If you’re considering taking a cruise you may be wondering if cruise ships have full pharmacies onboard.
In this article, we are going to explore where you can get medicines from onboard a cruise ship should you need to.
Do Cruise Ships Have Pharmacies?
Cruise ships do not have full pharmacies onboard but will usually have a section of an onboard shop dedicated to medicine.
Here you can find treatments for common problems such as headaches or colds.
For more serious medical conditions all cruise ships have an onboard medical centre that carries a greater variety of medicines.
Although medicine is available onboard, it’s not usually possible to get prescription medicines if you leave yours at home.
It’s always advisable to bring more medicine than you think you’ll need. If you did run out, your medicine may have to be sourced from a local port which is not ideal – or reliable
Where Can You Buy Medicines on a Cruise?
The easiest way to buy medicine on a cruise is to head to the onboard shop (usually the gift shop).
Here they will have medicines for all kinds of common medical problems.
You’ll also usually be able to buy things like toothbrushes and deodorant in case you forgot to pack them.
You won’t find powerful medicines here, just your common over-the-counter options such as paracetamol, ibuprofen, etc. The selection is usually quite limited.
If you get seasick, you can often buy seasickness tablets at the ship’s Reception.
I took a very rough Christmas cruise on P&O’s Ventura. I ran out of seasickness tablets, so was very grateful to be able to buy more at £3 each onboard!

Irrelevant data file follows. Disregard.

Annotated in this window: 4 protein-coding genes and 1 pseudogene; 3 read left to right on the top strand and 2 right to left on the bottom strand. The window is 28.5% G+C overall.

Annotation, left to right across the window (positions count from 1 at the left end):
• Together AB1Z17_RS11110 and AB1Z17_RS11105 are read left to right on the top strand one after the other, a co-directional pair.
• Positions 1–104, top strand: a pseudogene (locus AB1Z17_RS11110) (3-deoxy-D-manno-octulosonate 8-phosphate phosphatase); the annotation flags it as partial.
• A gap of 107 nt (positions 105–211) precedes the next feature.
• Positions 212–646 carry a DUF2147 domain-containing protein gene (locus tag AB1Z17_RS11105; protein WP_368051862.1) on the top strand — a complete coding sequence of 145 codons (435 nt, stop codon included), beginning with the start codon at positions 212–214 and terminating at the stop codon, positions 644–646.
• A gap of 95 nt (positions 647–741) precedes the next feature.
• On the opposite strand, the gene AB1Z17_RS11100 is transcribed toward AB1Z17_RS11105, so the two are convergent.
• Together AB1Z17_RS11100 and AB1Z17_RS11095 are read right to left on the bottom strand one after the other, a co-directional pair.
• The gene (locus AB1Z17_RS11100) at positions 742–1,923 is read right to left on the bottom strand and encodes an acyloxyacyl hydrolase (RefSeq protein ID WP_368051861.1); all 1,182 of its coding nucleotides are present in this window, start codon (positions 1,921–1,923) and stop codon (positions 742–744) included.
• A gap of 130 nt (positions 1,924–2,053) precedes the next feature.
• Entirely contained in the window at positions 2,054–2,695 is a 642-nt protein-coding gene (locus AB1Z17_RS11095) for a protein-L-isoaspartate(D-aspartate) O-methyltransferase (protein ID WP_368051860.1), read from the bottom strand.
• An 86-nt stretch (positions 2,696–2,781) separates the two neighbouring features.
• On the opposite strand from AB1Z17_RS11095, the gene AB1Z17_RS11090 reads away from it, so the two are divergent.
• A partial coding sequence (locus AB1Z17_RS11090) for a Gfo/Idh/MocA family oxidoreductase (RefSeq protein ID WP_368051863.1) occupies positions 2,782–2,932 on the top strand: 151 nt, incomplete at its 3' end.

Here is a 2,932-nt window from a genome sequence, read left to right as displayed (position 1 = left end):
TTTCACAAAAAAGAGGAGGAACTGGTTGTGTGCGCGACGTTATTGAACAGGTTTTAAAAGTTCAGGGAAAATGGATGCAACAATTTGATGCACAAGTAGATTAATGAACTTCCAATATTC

Find out more about that stormy winter cruise here:
How Much Does Medicine Cost on a Cruise?
If you’re buying medicines from the cruise ship shop you can realistically expect to pay three times or more compared to in a shop on land.
For this reason, I usually pack medicines for almost every eventuality when I cruise.
Often if I need extra supplies of toiletries or painkillers, I buy them in a supermarket when in port.
What Medicines Should You Pack For a Cruise?
For a cruise, I would recommend packing the following:
- Pain killers
- Cold/Flu medicines
- Antiseptic/Anti-itch creams
- Indigestion tablets
- Anti diarrhoea/Anti constipation tablets
- Feminine hygiene products
- Hayfever/Allergy medicines
- Cough medicine/sore throat lozenges/sprays
- Seasickness pills
If you’re not sure what medicine to pack I’d recommend that you start paying attention to what medicines you use in the months leading up to your cruise.
I’m sure if you’re anything like me you have LOTS of medicines at home that you don’t actually use very often so you could start putting medicines to one side when you use them.
By doing this you’ll be able to see which you need to pack.